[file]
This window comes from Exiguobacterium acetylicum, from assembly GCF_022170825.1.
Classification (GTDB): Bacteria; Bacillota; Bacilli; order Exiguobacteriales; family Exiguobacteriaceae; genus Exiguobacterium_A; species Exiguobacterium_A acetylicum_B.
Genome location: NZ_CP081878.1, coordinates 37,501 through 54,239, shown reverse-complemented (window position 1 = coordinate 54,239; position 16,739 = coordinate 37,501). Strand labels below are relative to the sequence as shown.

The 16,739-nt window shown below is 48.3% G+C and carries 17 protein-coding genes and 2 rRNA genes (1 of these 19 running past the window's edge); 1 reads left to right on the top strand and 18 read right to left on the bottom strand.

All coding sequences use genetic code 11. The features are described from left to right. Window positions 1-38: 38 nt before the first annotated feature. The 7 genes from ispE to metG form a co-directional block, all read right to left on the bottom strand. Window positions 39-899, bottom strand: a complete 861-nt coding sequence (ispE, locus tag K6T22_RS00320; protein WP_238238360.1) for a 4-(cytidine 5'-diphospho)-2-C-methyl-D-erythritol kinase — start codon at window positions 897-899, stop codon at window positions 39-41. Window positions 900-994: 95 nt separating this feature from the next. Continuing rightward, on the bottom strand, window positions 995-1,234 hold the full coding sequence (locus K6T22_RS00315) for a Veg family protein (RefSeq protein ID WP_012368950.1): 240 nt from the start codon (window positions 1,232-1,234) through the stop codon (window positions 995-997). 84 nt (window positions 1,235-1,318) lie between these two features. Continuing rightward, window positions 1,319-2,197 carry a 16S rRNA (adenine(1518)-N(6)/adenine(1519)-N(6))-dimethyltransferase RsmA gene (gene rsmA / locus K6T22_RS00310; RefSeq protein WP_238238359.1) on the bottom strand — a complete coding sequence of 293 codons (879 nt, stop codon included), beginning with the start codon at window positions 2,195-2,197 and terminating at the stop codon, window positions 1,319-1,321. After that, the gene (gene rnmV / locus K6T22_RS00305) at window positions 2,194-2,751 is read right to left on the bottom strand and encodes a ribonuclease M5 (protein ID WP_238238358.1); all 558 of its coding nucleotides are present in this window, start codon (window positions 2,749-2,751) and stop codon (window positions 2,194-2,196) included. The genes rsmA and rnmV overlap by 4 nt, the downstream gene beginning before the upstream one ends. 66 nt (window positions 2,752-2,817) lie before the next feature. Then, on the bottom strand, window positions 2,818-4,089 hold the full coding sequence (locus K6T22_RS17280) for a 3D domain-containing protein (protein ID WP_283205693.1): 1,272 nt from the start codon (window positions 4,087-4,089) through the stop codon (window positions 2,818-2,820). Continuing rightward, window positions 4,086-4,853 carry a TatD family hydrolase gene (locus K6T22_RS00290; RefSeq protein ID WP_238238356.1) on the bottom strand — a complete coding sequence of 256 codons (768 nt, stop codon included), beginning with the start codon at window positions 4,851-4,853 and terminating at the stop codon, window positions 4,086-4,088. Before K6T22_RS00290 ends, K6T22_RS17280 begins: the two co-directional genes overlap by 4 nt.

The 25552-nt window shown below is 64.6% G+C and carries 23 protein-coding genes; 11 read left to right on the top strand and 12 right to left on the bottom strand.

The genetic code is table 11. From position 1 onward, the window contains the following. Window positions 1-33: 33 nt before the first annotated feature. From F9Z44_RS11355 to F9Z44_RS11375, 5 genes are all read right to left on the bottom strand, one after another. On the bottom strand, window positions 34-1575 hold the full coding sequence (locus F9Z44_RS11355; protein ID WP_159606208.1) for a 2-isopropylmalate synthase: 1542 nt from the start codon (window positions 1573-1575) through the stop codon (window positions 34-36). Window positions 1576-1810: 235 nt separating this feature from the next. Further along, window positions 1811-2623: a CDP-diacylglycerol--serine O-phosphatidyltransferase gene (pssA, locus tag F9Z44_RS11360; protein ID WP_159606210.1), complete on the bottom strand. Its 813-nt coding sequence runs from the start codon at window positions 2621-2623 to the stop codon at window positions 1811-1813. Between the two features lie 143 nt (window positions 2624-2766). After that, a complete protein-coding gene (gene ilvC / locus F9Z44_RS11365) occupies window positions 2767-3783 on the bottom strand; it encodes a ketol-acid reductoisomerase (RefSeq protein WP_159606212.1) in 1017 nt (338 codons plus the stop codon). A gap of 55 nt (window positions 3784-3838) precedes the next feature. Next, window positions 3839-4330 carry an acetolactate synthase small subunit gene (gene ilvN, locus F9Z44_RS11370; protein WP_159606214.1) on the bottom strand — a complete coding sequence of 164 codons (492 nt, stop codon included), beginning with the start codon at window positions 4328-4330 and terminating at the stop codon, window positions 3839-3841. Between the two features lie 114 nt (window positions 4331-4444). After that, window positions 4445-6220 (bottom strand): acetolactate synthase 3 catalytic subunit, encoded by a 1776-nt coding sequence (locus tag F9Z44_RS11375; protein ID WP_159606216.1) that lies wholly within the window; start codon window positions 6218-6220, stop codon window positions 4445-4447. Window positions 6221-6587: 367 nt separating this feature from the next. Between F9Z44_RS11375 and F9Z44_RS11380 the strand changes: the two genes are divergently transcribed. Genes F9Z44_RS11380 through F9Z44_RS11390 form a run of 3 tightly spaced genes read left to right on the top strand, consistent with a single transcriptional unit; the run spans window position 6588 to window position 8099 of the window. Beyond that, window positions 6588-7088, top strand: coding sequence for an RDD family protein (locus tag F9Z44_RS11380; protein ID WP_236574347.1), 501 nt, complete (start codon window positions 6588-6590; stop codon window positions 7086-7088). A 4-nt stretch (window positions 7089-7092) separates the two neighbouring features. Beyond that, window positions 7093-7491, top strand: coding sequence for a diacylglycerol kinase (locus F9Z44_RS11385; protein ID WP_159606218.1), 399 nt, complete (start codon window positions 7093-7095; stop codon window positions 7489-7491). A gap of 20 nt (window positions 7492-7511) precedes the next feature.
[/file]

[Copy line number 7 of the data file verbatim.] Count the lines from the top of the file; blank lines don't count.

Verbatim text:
The genetic code is table 11. From position 1 onward, the window contains the following. Window positions 1-33: 33 nt before the first annotated feature. From F9Z44_RS11355 to F9Z44_RS11375, 5 genes are all read right to left on the bottom strand, one after another. On the bottom strand, window positions 34-1575 hold the full coding sequence (locus F9Z44_RS11355; protein ID WP_159606208.1) for a 2-isopropylmalate synthase: 1542 nt from the start codon (window positions 1573-1575) through the stop codon (window positions 34-36). Window positions 1576-1810: 235 nt separating this feature from the next. Further along, window positions 1811-2623: a CDP-diacylglycerol--serine O-phosphatidyltransferase gene (pssA, locus tag F9Z44_RS11360; protein ID WP_159606210.1), complete on the bottom strand. Its 813-nt coding sequence runs from the start codon at window positions 2621-2623 to the stop codon at window positions 1811-1813. Between the two features lie 143 nt (window positions 2624-2766). After that, a complete protein-coding gene (gene ilvC / locus F9Z44_RS11365) occupies window positions 2767-3783 on the bottom strand; it encodes a ketol-acid reductoisomerase (RefSeq protein WP_159606212.1) in 1017 nt (338 codons plus the stop codon). A gap of 55 nt (window positions 3784-3838) precedes the next feature. Next, window positions 3839-4330 carry an acetolactate synthase small subunit gene (gene ilvN, locus F9Z44_RS11370; protein WP_159606214.1) on the bottom strand — a complete coding sequence of 164 codons (492 nt, stop codon included), beginning with the start codon at window positions 4328-4330 and terminating at the stop codon, window positions 3839-3841. Between the two features lie 114 nt (window positions 4331-4444). After that, window positions 4445-6220 (bottom strand): acetolactate synthase 3 catalytic subunit, encoded by a 1776-nt coding sequence (locus tag F9Z44_RS11375; protein ID WP_159606216.1) that lies wholly within the window; start codon window positions 6218-6220, stop codon window positions 4445-4447. Window positions 6221-6587: 367 nt separating this feature from the next. Between F9Z44_RS11375 and F9Z44_RS11380 the strand changes: the two genes are divergently transcribed. Genes F9Z44_RS11380 through F9Z44_RS11390 form a run of 3 tightly spaced genes read left to right on the top strand, consistent with a single transcriptional unit; the run spans window position 6588 to window position 8099 of the window. Beyond that, window positions 6588-7088, top strand: coding sequence for an RDD family protein (locus tag F9Z44_RS11380; protein ID WP_236574347.1), 501 nt, complete (start codon window positions 6588-6590; stop codon window positions 7086-7088). A 4-nt stretch (window positions 7089-7092) separates the two neighbouring features. Beyond that, window positions 7093-7491, top strand: coding sequence for a diacylglycerol kinase (locus F9Z44_RS11385; protein ID WP_159606218.1), 399 nt, complete (start codon window positions 7093-7095; stop codon window positions 7489-7491). A gap of 20 nt (window positions 7492-7511) precedes the next feature.